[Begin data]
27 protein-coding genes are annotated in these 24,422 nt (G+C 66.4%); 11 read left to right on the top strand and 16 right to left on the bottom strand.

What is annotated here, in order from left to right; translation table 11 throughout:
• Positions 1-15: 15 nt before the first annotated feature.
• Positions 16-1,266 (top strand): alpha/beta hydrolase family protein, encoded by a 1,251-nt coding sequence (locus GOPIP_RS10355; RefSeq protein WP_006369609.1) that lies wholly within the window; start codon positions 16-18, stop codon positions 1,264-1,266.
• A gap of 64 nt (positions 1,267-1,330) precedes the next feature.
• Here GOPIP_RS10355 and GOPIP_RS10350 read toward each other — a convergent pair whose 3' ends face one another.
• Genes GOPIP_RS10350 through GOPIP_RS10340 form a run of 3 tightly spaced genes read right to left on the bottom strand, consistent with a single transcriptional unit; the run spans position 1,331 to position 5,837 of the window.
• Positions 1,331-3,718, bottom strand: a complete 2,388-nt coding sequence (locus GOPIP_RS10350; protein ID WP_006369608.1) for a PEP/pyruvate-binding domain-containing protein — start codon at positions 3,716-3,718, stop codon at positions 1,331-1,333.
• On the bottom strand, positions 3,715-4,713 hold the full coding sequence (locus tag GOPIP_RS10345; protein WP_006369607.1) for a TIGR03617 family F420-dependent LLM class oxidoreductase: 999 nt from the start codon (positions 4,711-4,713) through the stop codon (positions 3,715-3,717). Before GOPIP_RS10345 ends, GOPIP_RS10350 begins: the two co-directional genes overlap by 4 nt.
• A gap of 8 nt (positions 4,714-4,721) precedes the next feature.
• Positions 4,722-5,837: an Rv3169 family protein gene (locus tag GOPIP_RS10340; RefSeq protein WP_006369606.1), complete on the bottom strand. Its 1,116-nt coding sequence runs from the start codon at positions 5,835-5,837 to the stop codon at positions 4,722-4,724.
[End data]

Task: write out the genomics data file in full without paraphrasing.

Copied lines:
27 protein-coding genes are annotated in these 24,422 nt (G+C 66.4%); 11 read left to right on the top strand and 16 right to left on the bottom strand.

What is annotated here, in order from left to right; translation table 11 throughout:
• Positions 1-15: 15 nt before the first annotated feature.
• Positions 16-1,266 (top strand): alpha/beta hydrolase family protein, encoded by a 1,251-nt coding sequence (locus GOPIP_RS10355; RefSeq protein WP_006369609.1) that lies wholly within the window; start codon positions 16-18, stop codon positions 1,264-1,266.
• A gap of 64 nt (positions 1,267-1,330) precedes the next feature.
• Here GOPIP_RS10355 and GOPIP_RS10350 read toward each other — a convergent pair whose 3' ends face one another.
• Genes GOPIP_RS10350 through GOPIP_RS10340 form a run of 3 tightly spaced genes read right to left on the bottom strand, consistent with a single transcriptional unit; the run spans position 1,331 to position 5,837 of the window.
• Positions 1,331-3,718, bottom strand: a complete 2,388-nt coding sequence (locus GOPIP_RS10350; protein ID WP_006369608.1) for a PEP/pyruvate-binding domain-containing protein — start codon at positions 3,716-3,718, stop codon at positions 1,331-1,333.
• On the bottom strand, positions 3,715-4,713 hold the full coding sequence (locus tag GOPIP_RS10345; protein WP_006369607.1) for a TIGR03617 family F420-dependent LLM class oxidoreductase: 999 nt from the start codon (positions 4,711-4,713) through the stop codon (positions 3,715-3,717). Before GOPIP_RS10345 ends, GOPIP_RS10350 begins: the two co-directional genes overlap by 4 nt.
• A gap of 8 nt (positions 4,714-4,721) precedes the next feature.
• Positions 4,722-5,837: an Rv3169 family protein gene (locus tag GOPIP_RS10340; RefSeq protein WP_006369606.1), complete on the bottom strand. Its 1,116-nt coding sequence runs from the start codon at positions 5,835-5,837 to the stop codon at positions 4,722-4,724.